The much awaited report charting ten years of violations during Nepal conflict published by the United Nations Office of the High Commissioner for Human Rights on 8 October 2012 states, “up to 9,000 serious violations of international human rights law or international humanitarian law may have been committed during the decade-long conflict ... However, at the time of writing, no one in Nepal has been prosecuted in a civilian court for a serious conflict-related crime.”. “Accountability therefore remains a matter of fundamental importance to Nepal as it deals with its legacy of conflict.” The report expresses concern at moves by successive governments to withdraw cases of “a political nature” and at recent Government proposals that the planned future Truth and Reconciliation Commission [TRC] be given broad amnesty powers. A recent cabinet decision shows the government withdrew criminal cases involving 425 individuals on the recommendation of UCPN (M), Nepali Congress, CPN (UML), Madeshi People's Rights Forum (MPRF) and other ruling Madhesi parties on February 27.

In the recent years, Maoist led governments have withdrawn 695 cases relating to serious crimes. This has made mockery to the commitments of Nepal government for justice, peace and human rights. This threatens that the upcoming TRC and Disappearance Commission, if formed, shall be worthless. These commissions may not be formed in the present context, and even if formed, they will not be able to give better results than the Rayamajhi Commission or Mallik Commission.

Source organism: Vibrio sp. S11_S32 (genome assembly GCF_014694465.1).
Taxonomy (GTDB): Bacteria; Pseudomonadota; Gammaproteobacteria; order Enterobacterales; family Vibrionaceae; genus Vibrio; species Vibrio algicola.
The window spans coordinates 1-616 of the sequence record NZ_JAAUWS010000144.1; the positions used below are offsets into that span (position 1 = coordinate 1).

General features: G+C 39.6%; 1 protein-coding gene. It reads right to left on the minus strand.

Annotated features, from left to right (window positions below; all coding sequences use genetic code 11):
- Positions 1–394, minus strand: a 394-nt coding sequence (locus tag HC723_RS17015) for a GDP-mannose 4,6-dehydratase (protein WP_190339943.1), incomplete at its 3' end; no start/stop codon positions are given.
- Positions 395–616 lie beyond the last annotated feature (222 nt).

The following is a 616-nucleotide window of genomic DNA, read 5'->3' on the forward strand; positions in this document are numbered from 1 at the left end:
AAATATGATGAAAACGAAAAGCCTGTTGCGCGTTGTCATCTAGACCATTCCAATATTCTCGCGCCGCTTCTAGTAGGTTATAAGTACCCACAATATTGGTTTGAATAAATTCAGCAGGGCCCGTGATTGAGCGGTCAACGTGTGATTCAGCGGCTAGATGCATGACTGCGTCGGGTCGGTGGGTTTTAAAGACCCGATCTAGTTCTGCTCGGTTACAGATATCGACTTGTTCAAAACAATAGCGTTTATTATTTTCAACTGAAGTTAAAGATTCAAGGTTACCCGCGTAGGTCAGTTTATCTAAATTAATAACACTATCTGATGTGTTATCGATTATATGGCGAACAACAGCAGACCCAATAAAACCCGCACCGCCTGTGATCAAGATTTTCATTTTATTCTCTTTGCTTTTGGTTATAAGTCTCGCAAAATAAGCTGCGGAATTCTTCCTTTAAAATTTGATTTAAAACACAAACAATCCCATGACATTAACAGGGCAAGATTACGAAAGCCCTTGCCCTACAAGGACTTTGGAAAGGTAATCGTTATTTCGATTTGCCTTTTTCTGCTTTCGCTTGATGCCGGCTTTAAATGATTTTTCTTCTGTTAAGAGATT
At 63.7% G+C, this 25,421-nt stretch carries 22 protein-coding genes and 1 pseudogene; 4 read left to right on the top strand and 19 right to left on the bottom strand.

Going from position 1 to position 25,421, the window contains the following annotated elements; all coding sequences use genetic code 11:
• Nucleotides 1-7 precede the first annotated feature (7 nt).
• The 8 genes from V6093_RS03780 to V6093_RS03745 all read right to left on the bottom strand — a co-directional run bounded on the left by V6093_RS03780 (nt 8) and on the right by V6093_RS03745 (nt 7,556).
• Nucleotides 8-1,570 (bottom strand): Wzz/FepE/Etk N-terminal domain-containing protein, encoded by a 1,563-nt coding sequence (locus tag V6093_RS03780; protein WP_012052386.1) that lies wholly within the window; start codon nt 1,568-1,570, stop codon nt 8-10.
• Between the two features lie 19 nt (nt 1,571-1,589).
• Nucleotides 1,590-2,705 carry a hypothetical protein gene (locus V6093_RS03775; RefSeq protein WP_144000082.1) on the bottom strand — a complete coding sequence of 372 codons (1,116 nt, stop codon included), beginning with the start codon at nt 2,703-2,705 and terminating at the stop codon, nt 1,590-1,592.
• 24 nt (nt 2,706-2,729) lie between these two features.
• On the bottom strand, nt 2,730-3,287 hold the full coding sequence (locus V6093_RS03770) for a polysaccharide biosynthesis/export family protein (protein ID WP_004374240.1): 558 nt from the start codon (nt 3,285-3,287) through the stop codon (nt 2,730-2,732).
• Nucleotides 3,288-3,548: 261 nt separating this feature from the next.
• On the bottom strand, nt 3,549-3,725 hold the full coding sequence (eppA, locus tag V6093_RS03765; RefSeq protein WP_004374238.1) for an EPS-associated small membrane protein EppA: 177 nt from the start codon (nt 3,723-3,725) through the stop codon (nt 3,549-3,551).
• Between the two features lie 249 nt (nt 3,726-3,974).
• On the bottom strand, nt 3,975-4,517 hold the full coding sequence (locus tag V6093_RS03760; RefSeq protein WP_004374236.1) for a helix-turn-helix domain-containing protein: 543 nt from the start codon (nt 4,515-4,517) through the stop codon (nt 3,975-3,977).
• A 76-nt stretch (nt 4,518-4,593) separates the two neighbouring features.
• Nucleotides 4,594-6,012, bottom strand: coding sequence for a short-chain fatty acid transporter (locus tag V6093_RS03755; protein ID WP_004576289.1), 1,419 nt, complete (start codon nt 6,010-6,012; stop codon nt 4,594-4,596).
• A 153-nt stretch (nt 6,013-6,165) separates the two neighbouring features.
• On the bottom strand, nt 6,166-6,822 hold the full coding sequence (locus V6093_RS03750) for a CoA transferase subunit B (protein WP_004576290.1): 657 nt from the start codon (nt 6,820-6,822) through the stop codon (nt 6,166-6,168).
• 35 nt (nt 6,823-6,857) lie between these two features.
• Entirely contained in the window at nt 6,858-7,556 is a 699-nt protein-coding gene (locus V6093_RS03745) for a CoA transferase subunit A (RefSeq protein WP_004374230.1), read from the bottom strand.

It is a big challenge for Nepal to investigate and prosecute the 9000 serious violations of international human rights law or international humanitarian law mentioned in the report of OHCHR. Both the parties in conflict of the past are responsible for these violations. To make the perpetrators accountable, immediate steps should be taken as identified and recommended by the OHCHR. Citizen's Task Force to Combat Impunity appeals the international community to extend support for initiating vetting process in the political level, security agencies and bureaucracy of Nepal. Pressure should be exerted to the government and political parties to apply vetting process before any appointment, transfer or promotion. The campaign against impunity in Nepal cannot yield expected results till we apply vetting and prosecute those who are found guilty.

For media note: some instances of case withdrawal in Nepal